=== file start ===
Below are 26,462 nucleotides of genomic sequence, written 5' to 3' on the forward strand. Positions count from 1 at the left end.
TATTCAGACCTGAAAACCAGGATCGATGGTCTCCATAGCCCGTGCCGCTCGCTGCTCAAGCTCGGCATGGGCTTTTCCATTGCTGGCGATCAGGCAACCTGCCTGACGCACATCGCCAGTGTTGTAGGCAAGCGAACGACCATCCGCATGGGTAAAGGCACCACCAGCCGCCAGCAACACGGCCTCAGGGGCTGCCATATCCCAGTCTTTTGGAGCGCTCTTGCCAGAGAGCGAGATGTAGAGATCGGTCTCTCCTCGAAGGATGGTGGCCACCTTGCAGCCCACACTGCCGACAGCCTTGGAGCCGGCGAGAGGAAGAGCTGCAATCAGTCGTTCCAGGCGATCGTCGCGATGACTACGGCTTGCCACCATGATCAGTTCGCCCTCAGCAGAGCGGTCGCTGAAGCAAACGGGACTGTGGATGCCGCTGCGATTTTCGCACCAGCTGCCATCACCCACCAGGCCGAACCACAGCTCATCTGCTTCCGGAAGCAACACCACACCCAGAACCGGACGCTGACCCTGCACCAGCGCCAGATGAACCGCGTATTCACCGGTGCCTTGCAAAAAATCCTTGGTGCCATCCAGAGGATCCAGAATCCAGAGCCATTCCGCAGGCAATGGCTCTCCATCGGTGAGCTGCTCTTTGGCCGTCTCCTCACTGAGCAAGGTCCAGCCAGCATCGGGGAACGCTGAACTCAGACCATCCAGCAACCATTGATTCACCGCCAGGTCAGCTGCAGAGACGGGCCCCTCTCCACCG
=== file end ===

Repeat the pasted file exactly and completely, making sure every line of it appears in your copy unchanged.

Below are 26,462 nucleotides of genomic sequence, written 5' to 3' on the forward strand. Positions count from 1 at the left end.
TATTCAGACCTGAAAACCAGGATCGATGGTCTCCATAGCCCGTGCCGCTCGCTGCTCAAGCTCGGCATGGGCTTTTCCATTGCTGGCGATCAGGCAACCTGCCTGACGCACATCGCCAGTGTTGTAGGCAAGCGAACGACCATCCGCATGGGTAAAGGCACCACCAGCCGCCAGCAACACGGCCTCAGGGGCTGCCATATCCCAGTCTTTTGGAGCGCTCTTGCCAGAGAGCGAGATGTAGAGATCGGTCTCTCCTCGAAGGATGGTGGCCACCTTGCAGCCCACACTGCCGACAGCCTTGGAGCCGGCGAGAGGAAGAGCTGCAATCAGTCGTTCCAGGCGATCGTCGCGATGACTACGGCTTGCCACCATGATCAGTTCGCCCTCAGCAGAGCGGTCGCTGAAGCAAACGGGACTGTGGATGCCGCTGCGATTTTCGCACCAGCTGCCATCACCCACCAGGCCGAACCACAGCTCATCTGCTTCCGGAAGCAACACCACACCCAGAACCGGACGCTGACCCTGCACCAGCGCCAGATGAACCGCGTATTCACCGGTGCCTTGCAAAAAATCCTTGGTGCCATCCAGAGGATCCAGAATCCAGAGCCATTCCGCAGGCAATGGCTCTCCATCGGTGAGCTGCTCTTTGGCCGTCTCCTCACTGAGCAAGGTCCAGCCAGCATCGGGGAACGCTGAACTCAGACCATCCAGCAACCATTGATTCACCGCCAGGTCAGCTGCAGAGACGGGCCCCTCTCCACCG